BERKELEY, California (Reuters) - Google Inc. said on Tuesday it has acquired PeakStream Inc., a maker of software for running powerful computers, as the Web search leader seeks ever more computer power.
PeakStream makes systems designed to run on both computer workstations and computer servers, which are used to manage network services. Google operates one of the world's largest networks of servers but declines to detail its size.
Terms were not disclosed by Mountain View, California-based Google, according to spokesman Aaron Zamost.
PeakStream's Web site has been shut down. A cached version on Google's search service says PeakStream offers the first commercially available software application platform to help technicians program high performance, multi-core and parallel processing machines.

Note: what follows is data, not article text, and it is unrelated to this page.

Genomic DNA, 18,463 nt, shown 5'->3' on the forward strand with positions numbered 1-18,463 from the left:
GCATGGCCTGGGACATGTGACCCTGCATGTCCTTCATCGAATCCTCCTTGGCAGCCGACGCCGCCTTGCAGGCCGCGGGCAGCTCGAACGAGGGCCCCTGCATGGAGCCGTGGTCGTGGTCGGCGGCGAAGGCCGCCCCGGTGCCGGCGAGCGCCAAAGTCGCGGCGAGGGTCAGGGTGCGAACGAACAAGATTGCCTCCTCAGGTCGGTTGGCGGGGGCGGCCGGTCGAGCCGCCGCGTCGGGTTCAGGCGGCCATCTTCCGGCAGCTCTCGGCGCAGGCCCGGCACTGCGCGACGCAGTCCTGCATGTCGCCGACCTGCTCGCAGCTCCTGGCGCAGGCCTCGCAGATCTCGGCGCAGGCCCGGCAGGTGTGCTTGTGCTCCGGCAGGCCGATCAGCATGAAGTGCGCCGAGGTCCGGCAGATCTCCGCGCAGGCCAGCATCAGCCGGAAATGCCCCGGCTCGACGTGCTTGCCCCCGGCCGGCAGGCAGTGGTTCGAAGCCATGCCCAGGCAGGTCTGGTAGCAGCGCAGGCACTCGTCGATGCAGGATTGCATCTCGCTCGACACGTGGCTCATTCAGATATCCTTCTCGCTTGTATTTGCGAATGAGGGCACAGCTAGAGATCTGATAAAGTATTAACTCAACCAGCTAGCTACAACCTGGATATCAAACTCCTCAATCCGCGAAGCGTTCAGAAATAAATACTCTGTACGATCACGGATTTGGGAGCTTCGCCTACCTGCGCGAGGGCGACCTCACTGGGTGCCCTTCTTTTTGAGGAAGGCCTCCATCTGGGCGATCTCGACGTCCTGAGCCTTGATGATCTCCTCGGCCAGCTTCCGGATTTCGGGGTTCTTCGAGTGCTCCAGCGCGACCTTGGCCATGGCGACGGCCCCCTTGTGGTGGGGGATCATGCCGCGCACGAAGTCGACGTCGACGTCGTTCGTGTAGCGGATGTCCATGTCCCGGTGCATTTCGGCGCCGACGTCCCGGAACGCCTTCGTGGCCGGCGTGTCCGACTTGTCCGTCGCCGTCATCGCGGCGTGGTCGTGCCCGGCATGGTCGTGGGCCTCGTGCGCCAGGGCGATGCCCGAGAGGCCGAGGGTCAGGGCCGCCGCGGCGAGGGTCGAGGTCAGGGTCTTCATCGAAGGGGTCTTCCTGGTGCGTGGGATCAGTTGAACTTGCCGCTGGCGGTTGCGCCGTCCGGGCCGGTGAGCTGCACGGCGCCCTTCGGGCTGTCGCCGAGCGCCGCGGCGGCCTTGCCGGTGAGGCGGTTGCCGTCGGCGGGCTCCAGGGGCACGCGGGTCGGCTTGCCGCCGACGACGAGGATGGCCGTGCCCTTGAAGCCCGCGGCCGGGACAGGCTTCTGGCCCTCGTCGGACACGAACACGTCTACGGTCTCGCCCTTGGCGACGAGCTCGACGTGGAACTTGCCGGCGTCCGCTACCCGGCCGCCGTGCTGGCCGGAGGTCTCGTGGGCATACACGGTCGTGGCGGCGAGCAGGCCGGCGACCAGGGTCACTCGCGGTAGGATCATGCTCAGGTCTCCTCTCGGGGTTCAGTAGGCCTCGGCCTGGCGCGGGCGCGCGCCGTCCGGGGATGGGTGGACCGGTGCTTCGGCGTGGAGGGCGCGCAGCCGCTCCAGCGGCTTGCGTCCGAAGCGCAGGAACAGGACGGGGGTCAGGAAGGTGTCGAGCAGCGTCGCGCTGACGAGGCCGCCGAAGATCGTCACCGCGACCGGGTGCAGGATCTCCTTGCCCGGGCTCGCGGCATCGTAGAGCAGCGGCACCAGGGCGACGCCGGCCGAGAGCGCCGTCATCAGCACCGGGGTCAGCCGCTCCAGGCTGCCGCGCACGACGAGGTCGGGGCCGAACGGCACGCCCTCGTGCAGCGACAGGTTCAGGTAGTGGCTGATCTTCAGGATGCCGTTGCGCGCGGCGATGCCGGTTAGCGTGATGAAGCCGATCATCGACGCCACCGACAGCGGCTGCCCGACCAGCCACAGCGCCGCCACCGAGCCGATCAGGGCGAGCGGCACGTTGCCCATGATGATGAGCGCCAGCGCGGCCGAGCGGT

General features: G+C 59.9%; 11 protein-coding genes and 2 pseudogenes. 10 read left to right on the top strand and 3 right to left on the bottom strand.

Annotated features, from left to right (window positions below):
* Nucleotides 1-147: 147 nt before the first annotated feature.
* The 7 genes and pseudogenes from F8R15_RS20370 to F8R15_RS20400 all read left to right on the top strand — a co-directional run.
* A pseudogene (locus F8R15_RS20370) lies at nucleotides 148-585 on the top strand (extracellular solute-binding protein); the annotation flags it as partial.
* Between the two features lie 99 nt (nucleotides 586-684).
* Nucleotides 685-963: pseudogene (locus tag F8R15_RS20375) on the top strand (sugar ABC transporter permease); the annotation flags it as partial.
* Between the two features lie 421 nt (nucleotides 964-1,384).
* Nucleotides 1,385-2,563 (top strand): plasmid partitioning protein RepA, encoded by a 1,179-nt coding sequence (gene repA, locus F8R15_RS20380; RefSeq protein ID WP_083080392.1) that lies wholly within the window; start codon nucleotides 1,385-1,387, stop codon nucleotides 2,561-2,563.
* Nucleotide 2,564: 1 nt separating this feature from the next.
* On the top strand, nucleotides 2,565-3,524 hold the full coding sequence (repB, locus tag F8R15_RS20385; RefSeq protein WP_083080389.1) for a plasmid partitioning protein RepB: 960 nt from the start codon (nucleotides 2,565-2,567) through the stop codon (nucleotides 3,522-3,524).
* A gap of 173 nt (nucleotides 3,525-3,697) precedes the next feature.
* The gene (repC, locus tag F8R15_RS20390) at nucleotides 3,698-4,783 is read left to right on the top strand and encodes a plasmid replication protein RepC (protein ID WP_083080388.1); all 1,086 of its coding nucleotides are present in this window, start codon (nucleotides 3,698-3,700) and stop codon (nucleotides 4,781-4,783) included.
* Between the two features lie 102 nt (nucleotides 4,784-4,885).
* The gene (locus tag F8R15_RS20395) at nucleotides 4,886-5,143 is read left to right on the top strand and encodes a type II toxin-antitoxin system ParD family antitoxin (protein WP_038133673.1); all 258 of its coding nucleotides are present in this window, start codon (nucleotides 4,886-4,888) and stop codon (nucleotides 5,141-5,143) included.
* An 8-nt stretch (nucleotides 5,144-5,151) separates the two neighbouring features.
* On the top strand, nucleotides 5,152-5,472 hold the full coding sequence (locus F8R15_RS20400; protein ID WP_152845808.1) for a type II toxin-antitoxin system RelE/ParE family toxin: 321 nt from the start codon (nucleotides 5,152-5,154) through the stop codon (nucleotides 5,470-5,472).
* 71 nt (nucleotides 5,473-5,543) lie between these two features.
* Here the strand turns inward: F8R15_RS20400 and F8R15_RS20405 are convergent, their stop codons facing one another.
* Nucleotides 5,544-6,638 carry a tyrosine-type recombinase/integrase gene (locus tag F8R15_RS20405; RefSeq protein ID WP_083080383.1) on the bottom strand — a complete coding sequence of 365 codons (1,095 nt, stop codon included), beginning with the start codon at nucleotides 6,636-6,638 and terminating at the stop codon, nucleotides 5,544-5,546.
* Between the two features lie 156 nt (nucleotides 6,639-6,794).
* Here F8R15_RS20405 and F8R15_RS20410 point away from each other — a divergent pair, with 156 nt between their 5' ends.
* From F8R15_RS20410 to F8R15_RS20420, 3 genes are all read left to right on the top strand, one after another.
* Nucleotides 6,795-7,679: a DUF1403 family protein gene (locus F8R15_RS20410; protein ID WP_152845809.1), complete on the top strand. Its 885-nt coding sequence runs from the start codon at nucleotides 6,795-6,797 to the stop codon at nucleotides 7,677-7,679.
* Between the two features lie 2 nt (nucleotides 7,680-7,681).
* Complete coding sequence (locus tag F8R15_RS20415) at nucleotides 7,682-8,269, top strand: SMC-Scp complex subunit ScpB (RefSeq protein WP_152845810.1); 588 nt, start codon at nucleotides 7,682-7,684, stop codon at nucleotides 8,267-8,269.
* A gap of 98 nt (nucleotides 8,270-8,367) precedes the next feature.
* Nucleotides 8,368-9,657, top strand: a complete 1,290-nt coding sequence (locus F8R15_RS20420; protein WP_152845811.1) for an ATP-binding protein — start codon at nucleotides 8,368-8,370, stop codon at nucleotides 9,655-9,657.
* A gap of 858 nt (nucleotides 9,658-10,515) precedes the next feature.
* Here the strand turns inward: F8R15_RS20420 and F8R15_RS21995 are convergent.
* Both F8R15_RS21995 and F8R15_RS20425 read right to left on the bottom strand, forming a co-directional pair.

PeakStream has said the company was inspired by Stanford University's Brook Project on stream programming, which is a form of parallel computer design optimized for handling data-intensive images, video and other digital processing jobs.
Its executive team was drawn from computer maker Sun Microsystems Inc., graphics chip maker NVIDIA, software maker VMware, a unit of EMC Corp., and Network Appliance, a maker of storage systems.
The two-year-old company had received $17 million in funding from Kleiner Perkins Caufield & Byers, Sequoia Capital and Foundation Capital. Kleiner Perkins and Sequoia Capital were the two original financial backers of Google.
The acquisition was first reported in the online technology publication Register.com.